Terrorism Trials: Military Commissions

Media Challenge Military Commission Protective Order, Seek Writ of Mandamus from CMCR

By Wells Bennett
Wednesday, February 20, 2013, 5:42 PM

So we learn from this petition, filed with the Court of Military Commission Review ("CMCR") last Thursday.

Here's a taste, from the document's "Preliminary Statement:"

This petition for a writ of mandamus seeks to enforce the public’s constitutional right of access to the proceedings and records of the military commissions at Guantanamo Bay. It is filed on behalf of 14 news organizations (the “Press Petitioners” ) whose reporters regularly cover the commission’s proceedings, including the prosecution in this case of five individuals accused of plotting the attacks of September 11, 2001. Press Petitioners seek to enforce the constitutional limitation on the commission’s authority to bar the public from the discussions of “classified” information during this prosecution, where no compelling need for secrecy has been demonstrated and where the classified information is already known to the public.

As set forth below, the protective order entered in this case unlawfully abridges the First Amendment right of access by automatically excluding the press and public from all evidence and argument concerning “classified” information, without any judicial determination that disclosure of specific information would harm national security or threaten personal safety, and without any assessment of whether the information is already public. This constitutional violation is compounded by the protective order’s improper definition of “classified information” to include the thoughts and memories of the defendants, thereby censoring from the public any evidence defendants may offer about their post-capture treatment and questioning.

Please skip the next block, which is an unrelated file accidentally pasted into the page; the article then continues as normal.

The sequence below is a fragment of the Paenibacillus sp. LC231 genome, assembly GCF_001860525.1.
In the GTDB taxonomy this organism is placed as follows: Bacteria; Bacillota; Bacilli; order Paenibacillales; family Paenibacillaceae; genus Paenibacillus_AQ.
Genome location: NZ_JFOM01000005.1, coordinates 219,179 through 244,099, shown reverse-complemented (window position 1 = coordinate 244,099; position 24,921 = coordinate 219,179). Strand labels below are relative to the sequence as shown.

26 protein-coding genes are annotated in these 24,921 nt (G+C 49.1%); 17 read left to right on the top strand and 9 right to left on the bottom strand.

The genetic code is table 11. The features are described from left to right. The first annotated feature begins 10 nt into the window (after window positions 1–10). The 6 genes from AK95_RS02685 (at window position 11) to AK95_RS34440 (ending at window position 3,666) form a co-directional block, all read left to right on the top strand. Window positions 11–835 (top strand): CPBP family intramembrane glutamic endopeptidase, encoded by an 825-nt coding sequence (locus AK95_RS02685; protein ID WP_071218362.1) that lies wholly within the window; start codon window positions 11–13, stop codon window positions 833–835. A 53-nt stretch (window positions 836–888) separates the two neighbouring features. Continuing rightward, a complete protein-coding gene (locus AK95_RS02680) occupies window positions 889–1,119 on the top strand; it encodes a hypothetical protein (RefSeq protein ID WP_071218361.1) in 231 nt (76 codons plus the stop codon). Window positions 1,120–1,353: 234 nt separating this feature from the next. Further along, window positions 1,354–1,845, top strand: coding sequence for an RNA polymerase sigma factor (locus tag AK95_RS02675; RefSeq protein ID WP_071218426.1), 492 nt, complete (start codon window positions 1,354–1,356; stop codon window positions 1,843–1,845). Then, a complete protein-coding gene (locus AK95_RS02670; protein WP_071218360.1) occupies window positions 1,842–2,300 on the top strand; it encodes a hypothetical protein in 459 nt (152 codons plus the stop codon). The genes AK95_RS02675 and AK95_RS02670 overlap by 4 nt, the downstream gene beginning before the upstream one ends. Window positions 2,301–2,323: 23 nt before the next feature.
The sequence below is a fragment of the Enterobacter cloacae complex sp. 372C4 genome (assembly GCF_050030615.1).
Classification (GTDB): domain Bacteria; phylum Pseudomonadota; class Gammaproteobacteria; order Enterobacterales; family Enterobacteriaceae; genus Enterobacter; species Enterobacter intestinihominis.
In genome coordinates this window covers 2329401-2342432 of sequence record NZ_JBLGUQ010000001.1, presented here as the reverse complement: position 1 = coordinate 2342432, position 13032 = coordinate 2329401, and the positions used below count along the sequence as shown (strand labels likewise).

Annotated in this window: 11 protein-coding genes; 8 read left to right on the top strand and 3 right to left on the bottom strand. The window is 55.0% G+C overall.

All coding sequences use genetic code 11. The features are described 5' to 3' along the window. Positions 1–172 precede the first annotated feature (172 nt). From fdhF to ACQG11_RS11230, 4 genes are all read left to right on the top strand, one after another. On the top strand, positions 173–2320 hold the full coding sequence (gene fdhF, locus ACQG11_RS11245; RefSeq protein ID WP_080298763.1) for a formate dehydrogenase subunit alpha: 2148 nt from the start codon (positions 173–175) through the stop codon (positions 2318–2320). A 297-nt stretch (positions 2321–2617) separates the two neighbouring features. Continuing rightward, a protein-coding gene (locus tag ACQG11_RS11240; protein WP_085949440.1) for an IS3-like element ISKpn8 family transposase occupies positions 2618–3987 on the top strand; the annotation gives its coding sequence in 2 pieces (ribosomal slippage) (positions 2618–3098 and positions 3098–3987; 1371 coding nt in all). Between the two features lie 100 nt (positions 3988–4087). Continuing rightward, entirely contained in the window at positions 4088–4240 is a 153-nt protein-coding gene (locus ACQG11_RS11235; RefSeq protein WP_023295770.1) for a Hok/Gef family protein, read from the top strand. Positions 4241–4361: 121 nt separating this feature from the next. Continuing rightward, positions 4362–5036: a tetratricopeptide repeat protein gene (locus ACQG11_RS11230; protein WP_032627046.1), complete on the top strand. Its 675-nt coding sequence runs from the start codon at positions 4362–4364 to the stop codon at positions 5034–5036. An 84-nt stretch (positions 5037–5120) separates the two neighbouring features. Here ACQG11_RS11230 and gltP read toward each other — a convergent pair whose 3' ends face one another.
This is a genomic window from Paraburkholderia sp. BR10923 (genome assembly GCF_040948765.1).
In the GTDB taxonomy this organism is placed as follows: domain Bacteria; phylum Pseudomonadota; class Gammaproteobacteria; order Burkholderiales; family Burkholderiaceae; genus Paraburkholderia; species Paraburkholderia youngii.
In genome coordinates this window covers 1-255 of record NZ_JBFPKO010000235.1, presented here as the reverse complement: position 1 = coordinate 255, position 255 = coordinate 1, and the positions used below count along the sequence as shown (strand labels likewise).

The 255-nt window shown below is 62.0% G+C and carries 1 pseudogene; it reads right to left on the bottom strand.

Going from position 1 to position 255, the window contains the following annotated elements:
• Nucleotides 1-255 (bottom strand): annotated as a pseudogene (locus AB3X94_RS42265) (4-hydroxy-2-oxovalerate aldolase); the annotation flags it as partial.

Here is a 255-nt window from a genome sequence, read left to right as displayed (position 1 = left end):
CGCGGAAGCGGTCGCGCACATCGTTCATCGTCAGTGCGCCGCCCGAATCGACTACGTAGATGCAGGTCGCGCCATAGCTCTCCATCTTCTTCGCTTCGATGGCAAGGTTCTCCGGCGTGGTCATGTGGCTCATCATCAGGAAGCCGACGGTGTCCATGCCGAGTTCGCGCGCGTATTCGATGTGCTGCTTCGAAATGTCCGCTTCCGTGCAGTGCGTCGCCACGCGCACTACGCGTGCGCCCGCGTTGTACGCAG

In rejecting Press Petitioner’s objections, the commission failed even to address the constitutional issues presented. The protective order it entered conceals information the public has a constitutional right to know, defeats democratic oversight of the commissions, and undermines public confidence that justice is being done. The protective order should be vacated and the commission directed to comply with the constitutional standard governing public access.

The court has set a briefing schedule, and ordered the United States to respond to the petition by no later than next Monday, February 25.  (You can find some background about the press objectors' claims regarding the protective order, and the commission's resolution of them, here.)